Step to the left of the entry and you find a display with a different theme. Here we have two cars which pioneered the use of plastic materials in chassis structure. The first is Colin Chapman's Lotus Elite (Type 14). The body, designed in 1957 by Peter Kirwin-Taylor, pioneered the use of fiberglass as a structural material.*
Just behind the Lotus, you stop to take in a McLaren F1, the mid-engined super car from 1995 with driver's seat located between two passengers. Designed by Peter Stevens, it pioneered carbon fiber as a structural material. As a result, it was able to offer a curb weight only slightly higher than a Mazda Miata while providing a strong, compact chassis to house the BMW-sourced V12 making 5 times as much power. It was enough to win the 24 Hours of Le Mans in 1995...
If you make a right turn after entering you will encounter a 1965 Ferrari 250 LM, Ferrari's attempt to convince European racing authorities that a purpose-built mid-engined racing car was really a variation of the familiar front-engined 250 GT. Even the name was a bit of a deception, as Ferrari engines were named after their individual cylinder capacities, and the 3.3 liter V12 in the LM was really a 275. Masten Gregory and Jochen Rindt were convinced that their LM would be slower than the hotter Ferrari P2 prototypes and Ford GT40s at the 1965 Le Mans, so they decided to push the car to the breaking point. Unlike its competitors, it never broke, and they won the race...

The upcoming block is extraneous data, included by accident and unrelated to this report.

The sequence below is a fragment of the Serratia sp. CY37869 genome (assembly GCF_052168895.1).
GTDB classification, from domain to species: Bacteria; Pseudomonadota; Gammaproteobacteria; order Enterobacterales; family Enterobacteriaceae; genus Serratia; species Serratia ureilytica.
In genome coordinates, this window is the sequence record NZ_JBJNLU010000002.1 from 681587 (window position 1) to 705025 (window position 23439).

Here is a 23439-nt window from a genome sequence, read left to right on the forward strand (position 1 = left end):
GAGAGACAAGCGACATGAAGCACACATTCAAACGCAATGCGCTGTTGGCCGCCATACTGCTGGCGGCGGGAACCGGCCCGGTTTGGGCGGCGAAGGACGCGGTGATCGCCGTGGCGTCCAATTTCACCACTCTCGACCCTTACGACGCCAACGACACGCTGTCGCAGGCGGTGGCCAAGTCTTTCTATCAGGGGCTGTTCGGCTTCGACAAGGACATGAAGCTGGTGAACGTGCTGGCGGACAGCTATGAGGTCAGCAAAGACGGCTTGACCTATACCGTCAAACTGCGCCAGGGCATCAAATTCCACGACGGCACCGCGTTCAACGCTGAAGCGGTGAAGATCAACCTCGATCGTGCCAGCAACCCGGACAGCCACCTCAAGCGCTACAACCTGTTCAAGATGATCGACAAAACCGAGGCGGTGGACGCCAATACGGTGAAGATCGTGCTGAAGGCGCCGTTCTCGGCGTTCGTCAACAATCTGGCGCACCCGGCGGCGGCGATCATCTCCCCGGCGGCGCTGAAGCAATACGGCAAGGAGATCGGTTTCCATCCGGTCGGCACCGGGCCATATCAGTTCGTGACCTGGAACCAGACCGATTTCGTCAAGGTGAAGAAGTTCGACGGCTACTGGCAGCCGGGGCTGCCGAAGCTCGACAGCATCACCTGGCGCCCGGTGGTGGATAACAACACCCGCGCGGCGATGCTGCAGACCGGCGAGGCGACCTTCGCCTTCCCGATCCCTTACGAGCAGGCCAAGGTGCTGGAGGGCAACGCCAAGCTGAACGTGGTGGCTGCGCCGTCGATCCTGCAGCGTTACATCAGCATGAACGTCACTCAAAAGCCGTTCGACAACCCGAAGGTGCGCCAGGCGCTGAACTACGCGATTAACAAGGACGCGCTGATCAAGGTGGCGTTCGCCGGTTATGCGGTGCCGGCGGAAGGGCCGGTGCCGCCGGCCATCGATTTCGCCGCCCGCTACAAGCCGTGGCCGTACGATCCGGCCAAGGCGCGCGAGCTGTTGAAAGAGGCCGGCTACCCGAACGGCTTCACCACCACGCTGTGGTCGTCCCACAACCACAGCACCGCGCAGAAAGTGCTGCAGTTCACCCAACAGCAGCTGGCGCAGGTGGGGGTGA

The Institute's LM was driven on Canadian streets by its original owner, and lived in New Zealand and Germany before finding a home here. Like the other cars at the Revs, it gets exercised at least once a year. The nose on the Scaglietti alloy body was repaired after an accident by Piero Drogo's bodyworks, and is profiled a bit differently than standard, with a more oval air intake.
After spending nearly an hour pondering the cars in the foyer, you realize that there are over a hundred more cars to see, and that after lunch you'll have only about three hours to do that. One of the docents mentions that there's one of every type of Porsche sports racer built, up through the Type 917, in the adjacent room, so you decide to get moving…
*Footnote: For more on the Lotus Elite design, see our July 31, 2016 post entitled "Plastic Promise, Plastic Perils."
All Photos except 4 & 5: the author
4th and 5th photos from top: Ian Avery-DeWitt
4th and 5th photos from top: Ian Avery-DeWitt
Friday, March 3, 2017